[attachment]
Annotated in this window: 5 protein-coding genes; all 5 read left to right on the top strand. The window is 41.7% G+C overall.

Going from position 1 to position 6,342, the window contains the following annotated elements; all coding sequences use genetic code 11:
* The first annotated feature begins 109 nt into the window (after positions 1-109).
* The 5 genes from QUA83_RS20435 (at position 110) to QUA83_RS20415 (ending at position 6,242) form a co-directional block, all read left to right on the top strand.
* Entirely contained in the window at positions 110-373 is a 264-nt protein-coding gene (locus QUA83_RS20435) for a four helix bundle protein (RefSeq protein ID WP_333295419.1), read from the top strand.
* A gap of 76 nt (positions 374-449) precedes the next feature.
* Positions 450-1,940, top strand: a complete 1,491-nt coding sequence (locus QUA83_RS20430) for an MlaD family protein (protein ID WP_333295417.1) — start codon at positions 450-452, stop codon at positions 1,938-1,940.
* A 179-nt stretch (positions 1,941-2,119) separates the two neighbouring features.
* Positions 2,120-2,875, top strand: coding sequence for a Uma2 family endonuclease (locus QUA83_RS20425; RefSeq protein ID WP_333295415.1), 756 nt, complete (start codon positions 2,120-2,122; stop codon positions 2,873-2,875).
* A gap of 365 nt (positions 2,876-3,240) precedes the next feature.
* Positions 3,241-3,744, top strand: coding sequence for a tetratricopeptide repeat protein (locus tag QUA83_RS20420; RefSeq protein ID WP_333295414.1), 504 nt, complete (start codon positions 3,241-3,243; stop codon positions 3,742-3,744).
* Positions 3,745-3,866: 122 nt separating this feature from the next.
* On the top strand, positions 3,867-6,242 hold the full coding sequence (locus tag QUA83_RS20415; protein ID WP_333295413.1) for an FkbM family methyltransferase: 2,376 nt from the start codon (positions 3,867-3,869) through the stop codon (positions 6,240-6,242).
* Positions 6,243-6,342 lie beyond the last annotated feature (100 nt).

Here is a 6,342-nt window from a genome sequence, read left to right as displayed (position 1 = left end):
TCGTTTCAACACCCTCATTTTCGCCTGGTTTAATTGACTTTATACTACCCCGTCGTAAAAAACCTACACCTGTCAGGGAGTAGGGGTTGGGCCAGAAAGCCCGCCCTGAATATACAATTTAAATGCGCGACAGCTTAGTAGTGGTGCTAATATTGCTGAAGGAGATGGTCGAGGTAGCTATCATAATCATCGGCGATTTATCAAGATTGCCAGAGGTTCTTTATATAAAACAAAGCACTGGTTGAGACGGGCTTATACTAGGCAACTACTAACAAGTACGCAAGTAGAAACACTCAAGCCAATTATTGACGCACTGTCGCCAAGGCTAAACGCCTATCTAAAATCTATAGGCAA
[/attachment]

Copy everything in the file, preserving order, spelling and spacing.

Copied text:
Annotated in this window: 5 protein-coding genes; all 5 read left to right on the top strand. The window is 41.7% G+C overall.

Going from position 1 to position 6,342, the window contains the following annotated elements; all coding sequences use genetic code 11:
* The first annotated feature begins 109 nt into the window (after positions 1-109).
* The 5 genes from QUA83_RS20435 (at position 110) to QUA83_RS20415 (ending at position 6,242) form a co-directional block, all read left to right on the top strand.
* Entirely contained in the window at positions 110-373 is a 264-nt protein-coding gene (locus QUA83_RS20435) for a four helix bundle protein (RefSeq protein ID WP_333295419.1), read from the top strand.
* A gap of 76 nt (positions 374-449) precedes the next feature.
* Positions 450-1,940, top strand: a complete 1,491-nt coding sequence (locus QUA83_RS20430) for an MlaD family protein (protein ID WP_333295417.1) — start codon at positions 450-452, stop codon at positions 1,938-1,940.
* A 179-nt stretch (positions 1,941-2,119) separates the two neighbouring features.
* Positions 2,120-2,875, top strand: coding sequence for a Uma2 family endonuclease (locus QUA83_RS20425; RefSeq protein ID WP_333295415.1), 756 nt, complete (start codon positions 2,120-2,122; stop codon positions 2,873-2,875).
* A gap of 365 nt (positions 2,876-3,240) precedes the next feature.
* Positions 3,241-3,744, top strand: coding sequence for a tetratricopeptide repeat protein (locus tag QUA83_RS20420; RefSeq protein ID WP_333295414.1), 504 nt, complete (start codon positions 3,241-3,243; stop codon positions 3,742-3,744).
* Positions 3,745-3,866: 122 nt separating this feature from the next.
* On the top strand, positions 3,867-6,242 hold the full coding sequence (locus tag QUA83_RS20415; protein ID WP_333295413.1) for an FkbM family methyltransferase: 2,376 nt from the start codon (positions 3,867-3,869) through the stop codon (positions 6,240-6,242).
* Positions 6,243-6,342 lie beyond the last annotated feature (100 nt).

Here is a 6,342-nt window from a genome sequence, read left to right as displayed (position 1 = left end):
TCGTTTCAACACCCTCATTTTCGCCTGGTTTAATTGACTTTATACTACCCCGTCGTAAAAAACCTACACCTGTCAGGGAGTAGGGGTTGGGCCAGAAAGCCCGCCCTGAATATACAATTTAAATGCGCGACAGCTTAGTAGTGGTGCTAATATTGCTGAAGGAGATGGTCGAGGTAGCTATCATAATCATCGGCGATTTATCAAGATTGCCAGAGGTTCTTTATATAAAACAAAGCACTGGTTGAGACGGGCTTATACTAGGCAACTACTAACAAGTACGCAAGTAGAAACACTCAAGCCAATTATTGACGCACTGTCGCCAAGGCTAAACGCCTATCTAAAATCTATAGGCAA